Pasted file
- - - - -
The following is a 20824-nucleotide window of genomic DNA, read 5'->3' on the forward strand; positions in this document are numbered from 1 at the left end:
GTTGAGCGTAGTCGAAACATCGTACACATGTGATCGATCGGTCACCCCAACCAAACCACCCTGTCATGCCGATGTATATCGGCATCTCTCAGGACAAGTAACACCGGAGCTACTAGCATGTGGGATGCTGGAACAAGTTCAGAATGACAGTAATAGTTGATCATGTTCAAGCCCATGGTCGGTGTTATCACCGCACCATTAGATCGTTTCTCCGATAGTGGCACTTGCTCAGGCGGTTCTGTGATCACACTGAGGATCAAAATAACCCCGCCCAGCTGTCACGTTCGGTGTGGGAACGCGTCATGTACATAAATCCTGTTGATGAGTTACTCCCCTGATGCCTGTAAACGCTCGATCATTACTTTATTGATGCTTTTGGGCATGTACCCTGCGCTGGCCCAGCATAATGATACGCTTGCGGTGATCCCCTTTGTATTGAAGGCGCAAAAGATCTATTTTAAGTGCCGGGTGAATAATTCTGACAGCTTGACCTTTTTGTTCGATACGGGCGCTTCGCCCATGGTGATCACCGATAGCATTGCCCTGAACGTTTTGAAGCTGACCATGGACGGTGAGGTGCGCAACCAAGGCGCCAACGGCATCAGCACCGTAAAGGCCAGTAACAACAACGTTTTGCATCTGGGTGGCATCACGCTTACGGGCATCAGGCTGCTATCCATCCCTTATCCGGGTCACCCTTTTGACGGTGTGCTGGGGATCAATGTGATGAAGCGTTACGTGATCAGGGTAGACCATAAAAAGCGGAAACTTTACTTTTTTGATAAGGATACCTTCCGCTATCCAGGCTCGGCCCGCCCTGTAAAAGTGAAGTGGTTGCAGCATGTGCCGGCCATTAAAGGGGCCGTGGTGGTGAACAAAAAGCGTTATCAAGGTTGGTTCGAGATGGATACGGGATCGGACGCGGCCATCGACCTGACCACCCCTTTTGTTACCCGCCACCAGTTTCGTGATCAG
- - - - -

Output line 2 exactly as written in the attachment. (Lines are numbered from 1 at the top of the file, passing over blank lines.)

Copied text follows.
GTTGAGCGTAGTCGAAACATCGTACACATGTGATCGATCGGTCACCCCAACCAAACCACCCTGTCATGCCGATGTATATCGGCATCTCTCAGGACAAGTAACACCGGAGCTACTAGCATGTGGGATGCTGGAACAAGTTCAGAATGACAGTAATAGTTGATCATGTTCAAGCCCATGGTCGGTGTTATCACCGCACCATTAGATCGTTTCTCCGATAGTGGCACTTGCTCAGGCGGTTCTGTGATCACACTGAGGATCAAAATAACCCCGCCCAGCTGTCACGTTCGGTGTGGGAACGCGTCATGTACATAAATCCTGTTGATGAGTTACTCCCCTGATGCCTGTAAACGCTCGATCATTACTTTATTGATGCTTTTGGGCATGTACCCTGCGCTGGCCCAGCATAATGATACGCTTGCGGTGATCCCCTTTGTATTGAAGGCGCAAAAGATCTATTTTAAGTGCCGGGTGAATAATTCTGACAGCTTGACCTTTTTGTTCGATACGGGCGCTTCGCCCATGGTGATCACCGATAGCATTGCCCTGAACGTTTTGAAGCTGACCATGGACGGTGAGGTGCGCAACCAAGGCGCCAACGGCATCAGCACCGTAAAGGCCAGTAACAACAACGTTTTGCATCTGGGTGGCATCACGCTTACGGGCATCAGGCTGCTATCCATCCCTTATCCGGGTCACCCTTTTGACGGTGTGCTGGGGATCAATGTGATGAAGCGTTACGTGATCAGGGTAGACCATAAAAAGCGGAAACTTTACTTTTTTGATAAGGATACCTTCCGCTATCCAGGCTCGGCCCGCCCTGTAAAAGTGAAGTGGTTGCAGCATGTGCCGGCCATTAAAGGGGCCGTGGTGGTGAACAAAAAGCGTTATCAAGGTTGGTTCGAGATGGATACGGGATCGGACGCGGCCATCGACCTGACCACCCCTTTTGTTACCCGCCACCAGTTTCGTGATCAG